Functional Group Reduction
Yuanzhi Xia of Wenzhou University combined (J. Org. Chem. 2017, 82, 1340. ) 2-propanol (2) with a Ru catalyst to reduce 1 to 3. Jianbo Wang of Peking University converted (J. Org. Chem. 2017, 82, 624. ) the aldehyde 4 to the stannane 5, by way of the intermediate unstablized diazo alkane (not illustrated). Martin Oestreich of the Technische Universitńt Berlin reduced (Angew. Chem. Int. Ed. 2017, 56, 3389. ) the tosylate 6 to 7, a reminder that this (Tetrahedron Lett. 1999, 40, 8919. ) is one of the milder protocols for deprotecting an alkylated phenol. Jun Okuda of RWTH Aachen University used (Chem. Commun. 2017, 53, 3493. ) stoichiometric 9 in the presence of an Al catalyst to reduce the cyclic ether 8 to the alcohol 10.
Thanh V. Nguyen of the University of New South Wales converted (Org. Lett. 2017, 19, 1398. ) the ketone 11 directly to the silyl ether 12. Bo Xu of Donghua University showed (Chem. Asian J. 2017, 12, 190. ) that even very reactive reagents such as LiAlH4 could be incorporated into water-stable tablets. On combining with an organic solvent, the tablet released the reagent to reduce 13 to 14. In a parallel development, Warren C. W. Chan of the University of Toronto described (J. Am. Chem. Soc. 2017, 139, 17341. ) simplifying assays by tableting reagents.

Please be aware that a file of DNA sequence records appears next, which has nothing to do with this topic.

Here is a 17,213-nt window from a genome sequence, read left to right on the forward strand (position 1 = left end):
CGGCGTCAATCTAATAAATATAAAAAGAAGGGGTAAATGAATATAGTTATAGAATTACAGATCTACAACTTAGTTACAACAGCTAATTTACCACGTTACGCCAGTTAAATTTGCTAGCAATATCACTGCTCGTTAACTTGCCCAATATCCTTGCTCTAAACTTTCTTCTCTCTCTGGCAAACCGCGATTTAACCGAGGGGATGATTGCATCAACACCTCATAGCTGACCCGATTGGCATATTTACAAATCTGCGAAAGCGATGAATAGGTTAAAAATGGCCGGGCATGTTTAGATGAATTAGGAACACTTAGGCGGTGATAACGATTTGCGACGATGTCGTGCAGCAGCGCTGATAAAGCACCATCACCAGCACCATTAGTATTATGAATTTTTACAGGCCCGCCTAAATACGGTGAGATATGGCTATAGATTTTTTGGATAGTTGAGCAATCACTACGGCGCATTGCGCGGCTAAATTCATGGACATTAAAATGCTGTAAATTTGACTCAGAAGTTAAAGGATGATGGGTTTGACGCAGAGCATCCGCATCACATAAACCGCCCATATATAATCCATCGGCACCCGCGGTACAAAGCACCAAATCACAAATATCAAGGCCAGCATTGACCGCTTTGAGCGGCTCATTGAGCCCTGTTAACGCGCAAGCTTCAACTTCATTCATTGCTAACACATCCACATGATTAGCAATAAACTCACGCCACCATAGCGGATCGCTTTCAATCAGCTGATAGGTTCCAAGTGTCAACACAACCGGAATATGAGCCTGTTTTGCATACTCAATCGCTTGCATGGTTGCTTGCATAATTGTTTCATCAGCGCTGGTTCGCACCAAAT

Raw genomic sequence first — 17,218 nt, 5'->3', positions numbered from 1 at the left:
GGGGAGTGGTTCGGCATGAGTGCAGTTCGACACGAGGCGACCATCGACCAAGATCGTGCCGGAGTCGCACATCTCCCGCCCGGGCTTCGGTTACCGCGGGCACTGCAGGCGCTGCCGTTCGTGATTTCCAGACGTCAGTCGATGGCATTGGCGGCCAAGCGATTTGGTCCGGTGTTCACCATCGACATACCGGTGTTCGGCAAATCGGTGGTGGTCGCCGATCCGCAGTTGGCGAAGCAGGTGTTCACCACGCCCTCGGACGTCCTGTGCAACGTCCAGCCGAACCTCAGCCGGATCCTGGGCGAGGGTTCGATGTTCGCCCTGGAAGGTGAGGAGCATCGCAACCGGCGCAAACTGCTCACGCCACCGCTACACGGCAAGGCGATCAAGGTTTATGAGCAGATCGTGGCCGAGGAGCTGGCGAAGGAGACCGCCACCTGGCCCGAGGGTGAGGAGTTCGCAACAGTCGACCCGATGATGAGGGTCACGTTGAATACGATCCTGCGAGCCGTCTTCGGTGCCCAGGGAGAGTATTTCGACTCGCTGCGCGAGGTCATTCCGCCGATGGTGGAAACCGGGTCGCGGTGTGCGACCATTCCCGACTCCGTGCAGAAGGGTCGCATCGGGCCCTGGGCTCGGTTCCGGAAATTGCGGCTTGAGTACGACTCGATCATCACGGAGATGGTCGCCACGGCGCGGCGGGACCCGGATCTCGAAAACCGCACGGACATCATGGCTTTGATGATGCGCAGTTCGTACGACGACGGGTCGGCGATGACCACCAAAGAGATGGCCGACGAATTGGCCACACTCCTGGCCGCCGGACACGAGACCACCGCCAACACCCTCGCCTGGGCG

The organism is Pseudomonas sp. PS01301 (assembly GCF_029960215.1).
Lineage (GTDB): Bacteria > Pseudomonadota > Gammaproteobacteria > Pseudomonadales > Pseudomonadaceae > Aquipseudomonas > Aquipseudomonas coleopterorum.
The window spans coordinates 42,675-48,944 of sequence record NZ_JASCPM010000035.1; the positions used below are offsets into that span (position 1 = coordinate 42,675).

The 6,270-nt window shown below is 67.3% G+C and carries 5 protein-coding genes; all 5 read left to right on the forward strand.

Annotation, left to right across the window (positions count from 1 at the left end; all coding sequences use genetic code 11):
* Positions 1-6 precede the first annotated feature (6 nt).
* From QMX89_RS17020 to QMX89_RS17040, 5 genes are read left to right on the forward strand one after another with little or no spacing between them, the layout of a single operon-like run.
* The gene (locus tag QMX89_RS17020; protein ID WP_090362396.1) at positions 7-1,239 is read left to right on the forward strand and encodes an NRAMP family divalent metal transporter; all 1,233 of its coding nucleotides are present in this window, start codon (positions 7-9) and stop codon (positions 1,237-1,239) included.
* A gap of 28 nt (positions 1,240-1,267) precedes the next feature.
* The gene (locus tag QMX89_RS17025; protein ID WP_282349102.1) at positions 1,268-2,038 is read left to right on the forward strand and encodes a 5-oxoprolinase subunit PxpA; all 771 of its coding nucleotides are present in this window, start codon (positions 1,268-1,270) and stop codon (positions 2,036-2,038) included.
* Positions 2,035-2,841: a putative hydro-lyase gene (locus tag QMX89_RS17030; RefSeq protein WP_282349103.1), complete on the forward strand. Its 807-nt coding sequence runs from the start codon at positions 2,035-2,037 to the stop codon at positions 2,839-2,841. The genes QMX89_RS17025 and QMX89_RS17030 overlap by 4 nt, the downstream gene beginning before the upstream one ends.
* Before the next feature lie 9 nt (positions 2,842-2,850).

Antony J. Fairbanks of the University of Canterbury observed (Chem. Commun. 2017, 53, 713. ) that NaI in the presence of an acidic ion exchange resin was sufficient to reduce an azide 15 to the amine 16. Neil K. Garg of UCLA developed (Org. Lett. 2017, 19, 1910. ) a Ni catalyst for the reduction of an amide 17 to the amine 18. Michael J. Ingleson of the University of Manchester established (Chem. Eur. J. 2017, 23, 2217. ) that the reductive amination of 19 with 20 to give 21 was tolerant of water. Norio Sakai of the Tokyo University of Science effected (Eur. J. Org. Chem. 2017, 2866. ) the conversion of the secondary amine 23 to the tertiary amine 24, using the secondary amide 22 as the alkylating agent.
Nicholas J. Harmer of the University of Exeter reported (ChemCatChem 2017, 9, 1005. ) the use of an enzyme to reduce an acid 25 to the aldehyde 26. Professor Sakai reduced (J. Org. Chem. 2017, 82, 3659. ) the acid 27 in the presence of 28, leading to the thioacetal 29. Goutam Kumar Lahiri and Debabrata Maiti of the Indian Institute of Technology Bombay removed (ACS Catal. 2017, 7, 433. ) the amide from 30 to give 31. Magnus Rueping, also of RWTH Aachen University, described (Angew. Chem. Int. Ed. 2017, 56, 3972. ) a parallel investigation (not illustrated).
Polyunsaturated fatty acids (PUFA) such as arachidonic acid (32) are essential to human health, as they are transformed in vivo into locally acting hormones, including prostaglandins and thromboxanes. Stable isotope labeled analogs such as 33, important for biochemical studies, have in the past been available only by multi-step chemical synthesis. M. S. Shchepinov of Retrotope and D. VidovÝc of Monash University found (J. Org. Chem. 2017, 82, 13115. ) that an easily-prepared Ru catalyst exchanged the doubly-allylic methylenes of 32 without erosion of alkene geometry.